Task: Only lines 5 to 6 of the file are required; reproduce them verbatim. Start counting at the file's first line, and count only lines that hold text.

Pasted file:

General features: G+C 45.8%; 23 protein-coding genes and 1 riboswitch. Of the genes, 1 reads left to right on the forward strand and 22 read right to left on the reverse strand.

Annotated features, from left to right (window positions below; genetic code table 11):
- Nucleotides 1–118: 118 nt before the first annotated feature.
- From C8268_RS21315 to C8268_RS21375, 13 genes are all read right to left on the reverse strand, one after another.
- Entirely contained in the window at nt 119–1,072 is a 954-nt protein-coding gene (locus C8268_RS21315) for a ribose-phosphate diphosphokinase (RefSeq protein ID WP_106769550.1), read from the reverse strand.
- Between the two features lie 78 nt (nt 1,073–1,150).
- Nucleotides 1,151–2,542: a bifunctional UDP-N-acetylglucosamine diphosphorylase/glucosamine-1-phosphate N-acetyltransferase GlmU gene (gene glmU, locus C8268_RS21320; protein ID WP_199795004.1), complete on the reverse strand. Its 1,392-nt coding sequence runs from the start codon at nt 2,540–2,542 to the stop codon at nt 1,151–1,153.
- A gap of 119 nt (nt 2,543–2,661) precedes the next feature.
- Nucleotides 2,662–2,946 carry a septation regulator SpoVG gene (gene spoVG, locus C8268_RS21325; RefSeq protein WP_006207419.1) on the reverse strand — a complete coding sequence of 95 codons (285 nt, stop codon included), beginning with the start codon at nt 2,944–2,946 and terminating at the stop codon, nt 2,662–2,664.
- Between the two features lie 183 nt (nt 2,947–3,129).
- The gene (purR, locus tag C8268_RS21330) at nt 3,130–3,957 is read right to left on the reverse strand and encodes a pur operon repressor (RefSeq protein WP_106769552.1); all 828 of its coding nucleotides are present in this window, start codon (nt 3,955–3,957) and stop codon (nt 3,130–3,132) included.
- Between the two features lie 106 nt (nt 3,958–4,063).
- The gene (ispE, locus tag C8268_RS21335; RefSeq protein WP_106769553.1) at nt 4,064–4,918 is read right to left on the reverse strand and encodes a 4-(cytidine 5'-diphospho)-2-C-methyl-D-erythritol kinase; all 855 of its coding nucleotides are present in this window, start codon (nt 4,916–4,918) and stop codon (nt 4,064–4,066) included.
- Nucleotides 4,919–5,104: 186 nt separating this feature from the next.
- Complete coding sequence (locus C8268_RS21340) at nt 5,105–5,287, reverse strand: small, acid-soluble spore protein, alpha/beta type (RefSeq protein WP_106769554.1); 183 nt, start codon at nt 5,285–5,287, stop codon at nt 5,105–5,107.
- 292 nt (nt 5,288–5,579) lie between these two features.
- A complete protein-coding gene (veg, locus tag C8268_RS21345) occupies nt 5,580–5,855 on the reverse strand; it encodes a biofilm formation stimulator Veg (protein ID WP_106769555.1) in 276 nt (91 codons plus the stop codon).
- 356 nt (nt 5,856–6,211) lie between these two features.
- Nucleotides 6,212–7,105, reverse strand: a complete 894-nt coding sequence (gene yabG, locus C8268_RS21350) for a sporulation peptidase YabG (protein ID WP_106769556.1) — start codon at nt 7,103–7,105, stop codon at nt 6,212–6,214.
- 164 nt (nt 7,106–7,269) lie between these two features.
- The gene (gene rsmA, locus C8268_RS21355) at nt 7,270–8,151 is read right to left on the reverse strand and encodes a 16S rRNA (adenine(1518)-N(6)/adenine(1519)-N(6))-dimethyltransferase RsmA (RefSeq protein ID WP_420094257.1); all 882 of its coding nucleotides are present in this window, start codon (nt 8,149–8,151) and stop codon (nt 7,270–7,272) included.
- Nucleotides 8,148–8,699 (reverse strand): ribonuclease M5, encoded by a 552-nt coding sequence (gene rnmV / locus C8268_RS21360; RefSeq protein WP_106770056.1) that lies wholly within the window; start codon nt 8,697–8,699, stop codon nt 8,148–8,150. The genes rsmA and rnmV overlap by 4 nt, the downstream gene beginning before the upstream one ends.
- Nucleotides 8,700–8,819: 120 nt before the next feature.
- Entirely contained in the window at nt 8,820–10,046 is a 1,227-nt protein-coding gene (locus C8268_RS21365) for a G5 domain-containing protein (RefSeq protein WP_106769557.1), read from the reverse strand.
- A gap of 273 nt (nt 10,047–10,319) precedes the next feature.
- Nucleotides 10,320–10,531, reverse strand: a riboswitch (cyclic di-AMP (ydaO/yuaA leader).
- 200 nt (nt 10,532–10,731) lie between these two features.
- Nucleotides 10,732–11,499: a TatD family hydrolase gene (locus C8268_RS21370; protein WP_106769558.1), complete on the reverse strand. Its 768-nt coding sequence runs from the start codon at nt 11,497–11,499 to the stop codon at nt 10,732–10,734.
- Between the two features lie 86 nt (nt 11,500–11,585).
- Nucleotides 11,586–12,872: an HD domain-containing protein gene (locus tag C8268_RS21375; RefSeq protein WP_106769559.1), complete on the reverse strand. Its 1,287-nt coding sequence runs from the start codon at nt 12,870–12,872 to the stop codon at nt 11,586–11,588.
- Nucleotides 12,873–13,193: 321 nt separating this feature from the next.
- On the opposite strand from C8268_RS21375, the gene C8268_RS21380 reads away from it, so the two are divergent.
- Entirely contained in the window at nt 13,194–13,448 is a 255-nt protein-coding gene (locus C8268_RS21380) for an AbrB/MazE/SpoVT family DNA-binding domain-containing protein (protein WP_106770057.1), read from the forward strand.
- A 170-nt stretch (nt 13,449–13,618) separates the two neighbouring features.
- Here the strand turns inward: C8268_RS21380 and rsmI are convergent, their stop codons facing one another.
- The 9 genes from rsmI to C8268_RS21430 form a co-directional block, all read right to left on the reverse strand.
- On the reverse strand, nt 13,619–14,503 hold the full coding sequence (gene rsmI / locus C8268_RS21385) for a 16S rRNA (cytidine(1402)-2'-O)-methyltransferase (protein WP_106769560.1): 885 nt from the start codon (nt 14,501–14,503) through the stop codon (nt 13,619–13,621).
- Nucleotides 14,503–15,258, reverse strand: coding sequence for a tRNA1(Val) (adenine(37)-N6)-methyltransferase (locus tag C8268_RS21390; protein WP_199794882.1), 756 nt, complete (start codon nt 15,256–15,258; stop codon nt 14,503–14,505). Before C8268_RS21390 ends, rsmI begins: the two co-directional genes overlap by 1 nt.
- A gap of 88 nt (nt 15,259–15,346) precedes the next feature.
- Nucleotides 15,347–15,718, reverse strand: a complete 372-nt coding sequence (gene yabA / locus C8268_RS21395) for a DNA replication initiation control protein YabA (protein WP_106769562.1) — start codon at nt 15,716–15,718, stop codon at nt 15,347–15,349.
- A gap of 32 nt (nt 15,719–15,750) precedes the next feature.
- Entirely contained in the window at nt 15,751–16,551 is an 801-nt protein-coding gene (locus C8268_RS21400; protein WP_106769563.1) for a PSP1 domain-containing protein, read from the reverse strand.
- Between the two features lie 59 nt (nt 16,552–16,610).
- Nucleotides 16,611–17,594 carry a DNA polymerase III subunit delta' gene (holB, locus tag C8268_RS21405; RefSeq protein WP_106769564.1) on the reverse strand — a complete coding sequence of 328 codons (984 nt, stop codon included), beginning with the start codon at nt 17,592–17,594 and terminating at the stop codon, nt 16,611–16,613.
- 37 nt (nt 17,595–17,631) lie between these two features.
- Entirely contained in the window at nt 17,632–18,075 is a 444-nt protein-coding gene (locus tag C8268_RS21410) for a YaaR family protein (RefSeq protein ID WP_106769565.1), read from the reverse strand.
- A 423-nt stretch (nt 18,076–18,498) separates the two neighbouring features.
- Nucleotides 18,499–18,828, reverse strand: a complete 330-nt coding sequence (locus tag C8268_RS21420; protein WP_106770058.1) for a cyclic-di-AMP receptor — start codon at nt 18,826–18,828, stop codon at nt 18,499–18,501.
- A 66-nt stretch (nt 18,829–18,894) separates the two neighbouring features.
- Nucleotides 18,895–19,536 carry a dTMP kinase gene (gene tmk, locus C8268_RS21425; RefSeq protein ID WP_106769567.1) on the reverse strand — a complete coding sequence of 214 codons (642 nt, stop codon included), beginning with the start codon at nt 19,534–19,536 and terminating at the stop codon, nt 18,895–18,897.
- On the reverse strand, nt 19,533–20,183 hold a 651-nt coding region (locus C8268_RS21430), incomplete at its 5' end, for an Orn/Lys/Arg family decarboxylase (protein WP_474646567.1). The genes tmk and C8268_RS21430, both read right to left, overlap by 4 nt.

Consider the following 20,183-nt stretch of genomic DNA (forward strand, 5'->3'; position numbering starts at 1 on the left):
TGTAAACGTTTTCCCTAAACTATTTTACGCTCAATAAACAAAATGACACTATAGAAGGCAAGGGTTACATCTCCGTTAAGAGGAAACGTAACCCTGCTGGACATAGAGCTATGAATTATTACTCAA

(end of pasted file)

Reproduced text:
- Entirely contained in the window at nt 119–1,072 is a 954-nt protein-coding gene (locus C8268_RS21315) for a ribose-phosphate diphosphokinase (RefSeq protein ID WP_106769550.1), read from the reverse strand.
- Between the two features lie 78 nt (nt 1,073–1,150).